Dramatic growth of hip replacements has implications for imaging centers

June 16, 2005

The European Congress of Radiology's decision to schedule a special focus session on imaging of the elderly early on Sunday morning was a bold move. Numerous receptions and dinners are held on the Saturday evening of ECR week, and some observers may have doubted delegates' willingness to arrive at the Austria Center by 8:30 a.m. to hear lectures on aging and dementia, dyspnea, and abdominal pain in the elderly.

The European Congress of Radiology's decision to schedule a special focus session on imaging of the elderly early on Sunday morning was a bold move. Numerous receptions and dinners are held on the Saturday evening of ECR week, and some observers may have doubted delegates' willingness to arrive at the Austria Center by 8:30 a.m. to hear lectures on aging and dementia, dyspnea, and abdominal pain in the elderly.

Such doubts were unfounded, however. A healthy turnout confirmed a genuine interest in the subject. It appears that growing numbers of radiologists recognize the logistical and interpretation problems involved in examinations of the elderly. Overall, doctors seem increasingly aware that older patients behave and react differently from younger ones and are more prone to infection, fractures, and neurologic diseases.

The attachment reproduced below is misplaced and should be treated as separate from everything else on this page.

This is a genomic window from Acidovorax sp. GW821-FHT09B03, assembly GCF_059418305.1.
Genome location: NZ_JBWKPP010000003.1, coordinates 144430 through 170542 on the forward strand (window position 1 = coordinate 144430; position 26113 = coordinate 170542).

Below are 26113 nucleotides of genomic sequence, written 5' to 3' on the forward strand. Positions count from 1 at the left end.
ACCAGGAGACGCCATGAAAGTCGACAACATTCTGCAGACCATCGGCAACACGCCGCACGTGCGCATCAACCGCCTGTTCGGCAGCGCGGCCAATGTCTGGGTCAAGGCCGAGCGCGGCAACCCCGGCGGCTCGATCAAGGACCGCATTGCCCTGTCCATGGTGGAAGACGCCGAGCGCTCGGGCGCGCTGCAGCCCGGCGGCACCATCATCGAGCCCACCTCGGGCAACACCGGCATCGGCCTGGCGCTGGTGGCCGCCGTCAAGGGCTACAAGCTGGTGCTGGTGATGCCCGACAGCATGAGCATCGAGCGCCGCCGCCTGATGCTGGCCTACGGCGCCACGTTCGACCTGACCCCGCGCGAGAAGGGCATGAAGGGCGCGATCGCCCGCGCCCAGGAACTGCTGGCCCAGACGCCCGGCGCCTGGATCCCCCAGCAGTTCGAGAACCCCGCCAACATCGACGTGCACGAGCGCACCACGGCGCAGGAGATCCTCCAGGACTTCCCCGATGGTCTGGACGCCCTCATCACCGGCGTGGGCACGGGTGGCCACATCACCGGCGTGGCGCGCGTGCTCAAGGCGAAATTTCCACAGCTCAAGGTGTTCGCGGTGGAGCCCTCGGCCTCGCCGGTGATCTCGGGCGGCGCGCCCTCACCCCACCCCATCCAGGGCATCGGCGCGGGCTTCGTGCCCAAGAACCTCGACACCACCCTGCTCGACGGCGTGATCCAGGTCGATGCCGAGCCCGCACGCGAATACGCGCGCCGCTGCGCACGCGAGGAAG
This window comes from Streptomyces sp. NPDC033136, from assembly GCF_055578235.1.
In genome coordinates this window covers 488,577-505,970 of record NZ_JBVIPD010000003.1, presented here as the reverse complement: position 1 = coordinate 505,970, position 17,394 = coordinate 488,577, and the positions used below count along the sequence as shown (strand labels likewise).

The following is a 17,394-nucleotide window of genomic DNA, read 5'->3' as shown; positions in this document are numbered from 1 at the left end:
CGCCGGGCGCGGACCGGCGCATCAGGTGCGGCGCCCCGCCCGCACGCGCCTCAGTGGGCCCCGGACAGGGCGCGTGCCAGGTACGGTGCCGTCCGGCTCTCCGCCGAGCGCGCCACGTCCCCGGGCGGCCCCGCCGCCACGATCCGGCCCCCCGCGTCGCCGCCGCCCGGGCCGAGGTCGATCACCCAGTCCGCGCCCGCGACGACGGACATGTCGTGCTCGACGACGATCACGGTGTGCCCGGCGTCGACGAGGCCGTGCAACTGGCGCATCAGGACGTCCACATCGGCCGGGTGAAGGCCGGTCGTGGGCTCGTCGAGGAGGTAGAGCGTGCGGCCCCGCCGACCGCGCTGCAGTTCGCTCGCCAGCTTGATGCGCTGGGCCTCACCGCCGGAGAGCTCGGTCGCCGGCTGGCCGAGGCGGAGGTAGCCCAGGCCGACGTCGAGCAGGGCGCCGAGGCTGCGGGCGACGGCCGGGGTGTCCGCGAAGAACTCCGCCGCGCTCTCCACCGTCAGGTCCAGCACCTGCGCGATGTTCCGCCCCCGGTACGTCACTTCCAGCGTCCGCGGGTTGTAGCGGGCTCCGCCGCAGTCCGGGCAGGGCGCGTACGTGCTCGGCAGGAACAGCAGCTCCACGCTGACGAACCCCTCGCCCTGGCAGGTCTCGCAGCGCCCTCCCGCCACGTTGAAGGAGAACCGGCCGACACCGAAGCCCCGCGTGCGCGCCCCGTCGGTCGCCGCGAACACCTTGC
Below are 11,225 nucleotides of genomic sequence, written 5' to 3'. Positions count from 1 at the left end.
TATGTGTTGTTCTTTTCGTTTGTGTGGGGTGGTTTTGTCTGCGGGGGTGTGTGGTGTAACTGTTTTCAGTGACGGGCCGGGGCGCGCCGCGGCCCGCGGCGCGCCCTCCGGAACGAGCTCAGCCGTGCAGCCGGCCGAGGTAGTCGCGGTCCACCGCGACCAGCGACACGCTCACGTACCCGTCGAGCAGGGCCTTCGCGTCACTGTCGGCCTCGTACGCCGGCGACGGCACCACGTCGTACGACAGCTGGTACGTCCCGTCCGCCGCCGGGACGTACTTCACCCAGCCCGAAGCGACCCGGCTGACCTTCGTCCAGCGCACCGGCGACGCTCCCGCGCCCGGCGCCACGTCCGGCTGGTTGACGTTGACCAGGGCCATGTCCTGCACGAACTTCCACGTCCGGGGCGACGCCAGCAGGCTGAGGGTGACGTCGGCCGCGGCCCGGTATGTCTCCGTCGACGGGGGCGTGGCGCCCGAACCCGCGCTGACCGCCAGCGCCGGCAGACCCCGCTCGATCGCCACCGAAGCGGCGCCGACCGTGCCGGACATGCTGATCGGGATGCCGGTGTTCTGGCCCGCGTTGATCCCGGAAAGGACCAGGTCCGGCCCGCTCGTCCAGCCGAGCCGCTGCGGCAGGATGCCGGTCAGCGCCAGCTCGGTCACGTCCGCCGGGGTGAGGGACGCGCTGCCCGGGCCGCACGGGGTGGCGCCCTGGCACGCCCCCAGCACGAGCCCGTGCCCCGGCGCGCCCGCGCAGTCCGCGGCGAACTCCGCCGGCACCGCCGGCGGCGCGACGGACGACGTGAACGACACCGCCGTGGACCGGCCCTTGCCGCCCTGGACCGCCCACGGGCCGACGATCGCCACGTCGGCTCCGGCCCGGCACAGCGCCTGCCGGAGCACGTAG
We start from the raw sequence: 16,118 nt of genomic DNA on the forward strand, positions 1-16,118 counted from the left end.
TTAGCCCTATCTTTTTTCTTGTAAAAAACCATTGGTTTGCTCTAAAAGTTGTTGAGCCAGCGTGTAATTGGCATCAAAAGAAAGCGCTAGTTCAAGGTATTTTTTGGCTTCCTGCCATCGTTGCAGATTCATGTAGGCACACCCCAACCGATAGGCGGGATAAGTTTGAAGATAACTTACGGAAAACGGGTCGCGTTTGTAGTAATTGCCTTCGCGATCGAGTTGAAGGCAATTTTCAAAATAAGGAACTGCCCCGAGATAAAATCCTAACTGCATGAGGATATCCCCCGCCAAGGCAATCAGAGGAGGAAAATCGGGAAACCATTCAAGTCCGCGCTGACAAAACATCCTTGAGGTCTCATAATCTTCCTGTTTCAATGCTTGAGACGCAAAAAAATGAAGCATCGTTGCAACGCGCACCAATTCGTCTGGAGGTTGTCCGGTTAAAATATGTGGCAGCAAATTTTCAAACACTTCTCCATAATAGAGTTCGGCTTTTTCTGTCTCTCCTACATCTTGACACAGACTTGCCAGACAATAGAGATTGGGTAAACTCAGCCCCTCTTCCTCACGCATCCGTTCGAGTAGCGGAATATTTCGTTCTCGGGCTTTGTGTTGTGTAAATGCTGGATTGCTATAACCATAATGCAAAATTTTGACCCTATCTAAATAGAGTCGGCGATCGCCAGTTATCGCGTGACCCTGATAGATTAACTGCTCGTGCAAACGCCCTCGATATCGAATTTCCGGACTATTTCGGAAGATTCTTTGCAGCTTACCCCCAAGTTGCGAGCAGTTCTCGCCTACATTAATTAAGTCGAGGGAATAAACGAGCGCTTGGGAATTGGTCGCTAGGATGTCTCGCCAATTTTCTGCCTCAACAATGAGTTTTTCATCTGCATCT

A brief look at the statistics suggests that radiology departments of the future will no doubt accord more attention and study to the hip. The value of the European market for hip and knee replacements will rise from US$1.4 billion in 2004 to US$1.83 billion in 2010, according to consultants Frost & Sullivan. Total hip replacements (THRs) are expected to increase by 40% over the next 30 years, and the number of THRs in men older than 85 appears likely to double.

The American Academy of Orthopaedic Surgeons estimates that about 168,000 THRs are performed annually in the U.S., and by 2020, around one in every 10 North Americans will be affected by osteoarthritis, making it the most frequent cause of disability in the U.S. Unfortunately, most European countries are catching up quickly. More than 36,000 procedures are performed every year in Germany, and a total of about 80,000 are done in Italy, France, and the U.K.

Frost & Sullivan reports a 12% to 15% annual growth rate over the past few years for revision implant products. Furthermore, medical robotics, computer-assisted surgery (including image-guided techniques), minimally invasive joint replacement surgery, and bioengineered technologies are advancing rapidly.

This broad picture signals an urgent need for well-equipped imaging centers and better informed radiologists and radiographers. According to the authors of the cover story in this issue ("X-ray plays vital role in hip replacement surgery," page 14), detection and awareness of potential hip problems are essential. The high success rate of hip replacements is prompting surgeons to operate on growing numbers of younger people, many of whom wish to resume an active lifestyle. This increased activity may lead to eventual loosening of the joint replacement, requiring follow-up imaging and surgery.

I hope you enjoy our continued coverage from ECR 2005, particularly the conference reporter distributed with this edition. Please send comments or observations to me at our new e-mail address, di-europe@btconnect.com.